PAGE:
The outcome of the civil war in the Baltic states between 1918-1920 was largely influenced by external factors rather than internal dynamics, making it difficult to determine the exact balance of supporters for Soviet power versus bourgeois statehood during this period.

Soviet historians emphasized the significance of growing protest movements in the Baltic states during the late 1930s and early 1940s, viewing them as signs of advancing socialist revolutions in the region. They attributed these protests to the leadership of underground communist parties. However, modern historians, particularly those from the Baltic states, tend to dispute these claims. They argue that protests against authoritarian regimes were not necessarily linked to support for the Soviet Union or communism, and were often isolated incidents.

Given the history of the Baltic states and the active involvement of the working class in the Russian revolutions of the early 20th century, it is important to recognize that the Soviet Union had strong support in the region. This support was not limited to just communists and sympathizers, but also included others dissatisfied with dictatorial regimes. Joining the USSR seemed like the only viable alternative to joining the German Reich at that time. The civil war also highlighted the deep-rooted hatred of Estonians and Latvians towards their historical oppressors, the German landowners. The Soviet Union played a role in helping Lithuania regain its ancient capital, Vilnius, in the fall of 1939. So, sympathy for the USSR among a significant part of the Baltic states at that time was determined not only and not so much by left-wing political views.

On June 14, 1940, Lithuania was given an ultimatum by the USSR, demanding a change of government to one that was more favorable to the Soviet Union and allowing for more Soviet troops to be stationed in the country as per a previous agreement. Despite President Smetona’s resistance, the Lithuanian government ultimately accepted the Soviet demands after pressure from the cabinet of ministers. Smetona was forced to flee to Germany and later to the United States. On June 15, more Soviet troops entered Lithuania.

The dictators in Latvia and Estonia did not object to the similar ultimatums presented to them on June 16, 1940. Initially, Ulmanis and Päts continued to hold power and supported the establishment of new authorities in their republics. On June 17, 1940, more Soviet troops entered Estonia and Latvia.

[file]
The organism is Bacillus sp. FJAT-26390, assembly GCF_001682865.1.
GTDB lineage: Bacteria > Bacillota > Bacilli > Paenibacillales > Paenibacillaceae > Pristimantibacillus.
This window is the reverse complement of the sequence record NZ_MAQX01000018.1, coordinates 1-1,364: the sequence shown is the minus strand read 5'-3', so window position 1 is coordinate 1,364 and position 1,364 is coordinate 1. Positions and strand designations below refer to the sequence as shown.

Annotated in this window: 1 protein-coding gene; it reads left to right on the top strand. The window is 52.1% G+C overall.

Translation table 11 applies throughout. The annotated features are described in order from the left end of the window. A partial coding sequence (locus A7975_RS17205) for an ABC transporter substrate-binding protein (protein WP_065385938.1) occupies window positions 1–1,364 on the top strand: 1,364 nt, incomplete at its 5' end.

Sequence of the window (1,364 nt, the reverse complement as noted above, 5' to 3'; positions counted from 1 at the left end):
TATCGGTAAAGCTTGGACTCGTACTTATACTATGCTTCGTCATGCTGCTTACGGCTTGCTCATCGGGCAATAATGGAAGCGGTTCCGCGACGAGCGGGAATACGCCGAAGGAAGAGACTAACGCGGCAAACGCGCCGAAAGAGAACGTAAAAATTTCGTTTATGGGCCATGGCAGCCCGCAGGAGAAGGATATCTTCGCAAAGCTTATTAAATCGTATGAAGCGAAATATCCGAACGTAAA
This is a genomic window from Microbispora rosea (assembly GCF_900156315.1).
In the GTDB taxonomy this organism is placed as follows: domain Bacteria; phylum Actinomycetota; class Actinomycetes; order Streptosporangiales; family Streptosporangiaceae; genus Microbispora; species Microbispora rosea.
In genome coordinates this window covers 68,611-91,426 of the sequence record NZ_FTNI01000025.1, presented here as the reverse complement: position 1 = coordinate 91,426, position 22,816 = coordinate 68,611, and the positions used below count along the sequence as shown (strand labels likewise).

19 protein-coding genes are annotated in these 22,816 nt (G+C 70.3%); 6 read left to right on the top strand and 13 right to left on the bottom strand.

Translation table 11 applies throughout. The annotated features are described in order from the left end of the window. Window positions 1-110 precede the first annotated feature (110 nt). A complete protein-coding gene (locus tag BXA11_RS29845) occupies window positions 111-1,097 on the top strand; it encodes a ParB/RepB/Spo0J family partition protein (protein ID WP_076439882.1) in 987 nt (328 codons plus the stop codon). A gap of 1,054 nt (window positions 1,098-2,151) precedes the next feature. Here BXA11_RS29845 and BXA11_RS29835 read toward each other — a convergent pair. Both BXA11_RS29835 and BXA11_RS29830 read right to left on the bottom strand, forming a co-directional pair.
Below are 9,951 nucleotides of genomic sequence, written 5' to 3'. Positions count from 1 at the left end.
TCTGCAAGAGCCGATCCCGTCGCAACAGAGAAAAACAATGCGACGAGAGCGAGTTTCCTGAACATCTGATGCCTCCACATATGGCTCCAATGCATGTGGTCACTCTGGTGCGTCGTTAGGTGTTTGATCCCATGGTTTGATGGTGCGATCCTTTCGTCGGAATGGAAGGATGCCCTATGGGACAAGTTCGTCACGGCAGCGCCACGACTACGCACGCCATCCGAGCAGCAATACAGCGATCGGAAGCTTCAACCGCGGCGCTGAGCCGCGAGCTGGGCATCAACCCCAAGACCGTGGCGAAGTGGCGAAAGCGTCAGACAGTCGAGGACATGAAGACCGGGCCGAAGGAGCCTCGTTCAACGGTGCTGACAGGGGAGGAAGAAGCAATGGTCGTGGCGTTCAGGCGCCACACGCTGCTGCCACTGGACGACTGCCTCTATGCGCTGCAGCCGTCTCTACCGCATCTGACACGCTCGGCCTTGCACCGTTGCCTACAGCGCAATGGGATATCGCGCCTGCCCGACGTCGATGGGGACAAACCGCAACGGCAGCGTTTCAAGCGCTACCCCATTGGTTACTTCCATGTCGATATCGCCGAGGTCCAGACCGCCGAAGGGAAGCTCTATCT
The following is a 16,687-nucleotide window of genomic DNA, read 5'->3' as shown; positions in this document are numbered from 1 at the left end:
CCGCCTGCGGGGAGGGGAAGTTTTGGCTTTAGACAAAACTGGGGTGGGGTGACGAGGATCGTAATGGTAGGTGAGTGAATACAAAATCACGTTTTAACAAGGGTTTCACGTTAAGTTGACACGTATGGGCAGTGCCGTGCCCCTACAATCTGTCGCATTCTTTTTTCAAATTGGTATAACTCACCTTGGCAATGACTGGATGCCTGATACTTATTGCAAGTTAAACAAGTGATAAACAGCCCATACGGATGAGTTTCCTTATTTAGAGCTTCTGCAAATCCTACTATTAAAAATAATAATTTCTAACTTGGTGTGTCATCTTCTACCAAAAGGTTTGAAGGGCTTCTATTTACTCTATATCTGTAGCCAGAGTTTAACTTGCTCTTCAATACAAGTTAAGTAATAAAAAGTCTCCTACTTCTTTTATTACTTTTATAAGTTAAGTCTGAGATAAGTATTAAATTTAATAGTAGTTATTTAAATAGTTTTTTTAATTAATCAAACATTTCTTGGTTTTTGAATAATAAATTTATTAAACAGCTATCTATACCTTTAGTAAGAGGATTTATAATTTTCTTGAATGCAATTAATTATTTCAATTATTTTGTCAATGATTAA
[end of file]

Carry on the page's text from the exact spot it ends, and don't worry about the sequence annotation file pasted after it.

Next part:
The governments in all three republics were made up of individuals who were friendly to the USSR but not necessarily members of the communist party. This transition was carried out in accordance with the existing constitutions. Subsequent parliamentary elections were held, with the appointments and election decrees being signed by the Prime Minister of Lithuania and the presidents of Latvia and Estonia. Therefore, the transfer of power occurred in accordance with the legal requirements of independent Lithuania, Latvia, and Estonia. From a formal legal perspective, all the actions leading up to these republics joining the USSR were flawless.

The elections for the Seimas in these republics on July 14, 1940, were seen as legitimizing the Baltic states’ joining the USSR. A single list of candidates from the “Union of Working People” (or “Bloc of Working People” in Estonia) was the only option for voters, in line with the previous legislation of these countries. Voter turnout was reported to be high, ranging from 84 to 95%, with the majority of votes going to the candidates on the single list.

We can only speculate on how the political landscape in the Baltic countries would have evolved after the dictatorships were overthrown, as external forces intervened. It is possible that democracy may not have been restored in the region, as it had been absent for a long time. The transition from one form of authoritarianism to another may have been the outcome for the Baltics in 1940.

However, the potential loss of statehood for the three Baltic republics was avoided. The consequences of the Baltic states falling under German control were evident during 1941-1944. The Nazis planned to partially assimilate the Balts into German society and partially relocate them to areas cleared of Russians. There was no consideration given to maintaining Lithuanian, Latvian, or Estonian statehood.

Under the conditions of the Soviet Union, the Balts retained their statehood, their languages ​​as official, developed and enriched their national culture.

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Procession of USSR supporters in Riga in 1940.

*«Партитура Второй мировой». М.: «Вече», 2009 (The score of the Second World War“)